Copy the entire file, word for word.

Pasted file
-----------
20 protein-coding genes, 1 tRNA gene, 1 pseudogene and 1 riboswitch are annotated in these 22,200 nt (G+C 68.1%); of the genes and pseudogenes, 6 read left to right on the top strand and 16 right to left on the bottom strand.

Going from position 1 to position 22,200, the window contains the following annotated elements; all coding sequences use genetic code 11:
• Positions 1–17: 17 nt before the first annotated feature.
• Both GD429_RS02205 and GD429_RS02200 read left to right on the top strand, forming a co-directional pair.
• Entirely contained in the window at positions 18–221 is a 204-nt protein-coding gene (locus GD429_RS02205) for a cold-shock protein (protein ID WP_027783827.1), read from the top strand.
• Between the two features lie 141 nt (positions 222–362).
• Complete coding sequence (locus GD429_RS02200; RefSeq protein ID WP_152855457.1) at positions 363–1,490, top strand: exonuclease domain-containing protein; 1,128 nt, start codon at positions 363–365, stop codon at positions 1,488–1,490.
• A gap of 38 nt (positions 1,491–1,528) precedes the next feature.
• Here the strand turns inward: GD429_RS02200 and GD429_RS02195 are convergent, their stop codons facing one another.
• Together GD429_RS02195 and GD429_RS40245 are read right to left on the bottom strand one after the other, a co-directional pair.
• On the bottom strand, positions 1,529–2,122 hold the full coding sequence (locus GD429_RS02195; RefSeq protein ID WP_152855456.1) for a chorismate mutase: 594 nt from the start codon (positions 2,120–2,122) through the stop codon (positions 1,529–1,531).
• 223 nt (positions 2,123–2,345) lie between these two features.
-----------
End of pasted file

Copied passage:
20 protein-coding genes, 1 tRNA gene, 1 pseudogene and 1 riboswitch are annotated in these 22,200 nt (G+C 68.1%); of the genes and pseudogenes, 6 read left to right on the top strand and 16 right to left on the bottom strand.

Going from position 1 to position 22,200, the window contains the following annotated elements; all coding sequences use genetic code 11:
• Positions 1–17: 17 nt before the first annotated feature.
• Both GD429_RS02205 and GD429_RS02200 read left to right on the top strand, forming a co-directional pair.
• Entirely contained in the window at positions 18–221 is a 204-nt protein-coding gene (locus GD429_RS02205) for a cold-shock protein (protein ID WP_027783827.1), read from the top strand.
• Between the two features lie 141 nt (positions 222–362).
• Complete coding sequence (locus GD429_RS02200; RefSeq protein ID WP_152855457.1) at positions 363–1,490, top strand: exonuclease domain-containing protein; 1,128 nt, start codon at positions 363–365, stop codon at positions 1,488–1,490.
• A gap of 38 nt (positions 1,491–1,528) precedes the next feature.
• Here the strand turns inward: GD429_RS02200 and GD429_RS02195 are convergent, their stop codons facing one another.
• Together GD429_RS02195 and GD429_RS40245 are read right to left on the bottom strand one after the other, a co-directional pair.
• On the bottom strand, positions 1,529–2,122 hold the full coding sequence (locus GD429_RS02195; RefSeq protein ID WP_152855456.1) for a chorismate mutase: 594 nt from the start codon (positions 2,120–2,122) through the stop codon (positions 1,529–1,531).
• 223 nt (positions 2,123–2,345) lie between these two features.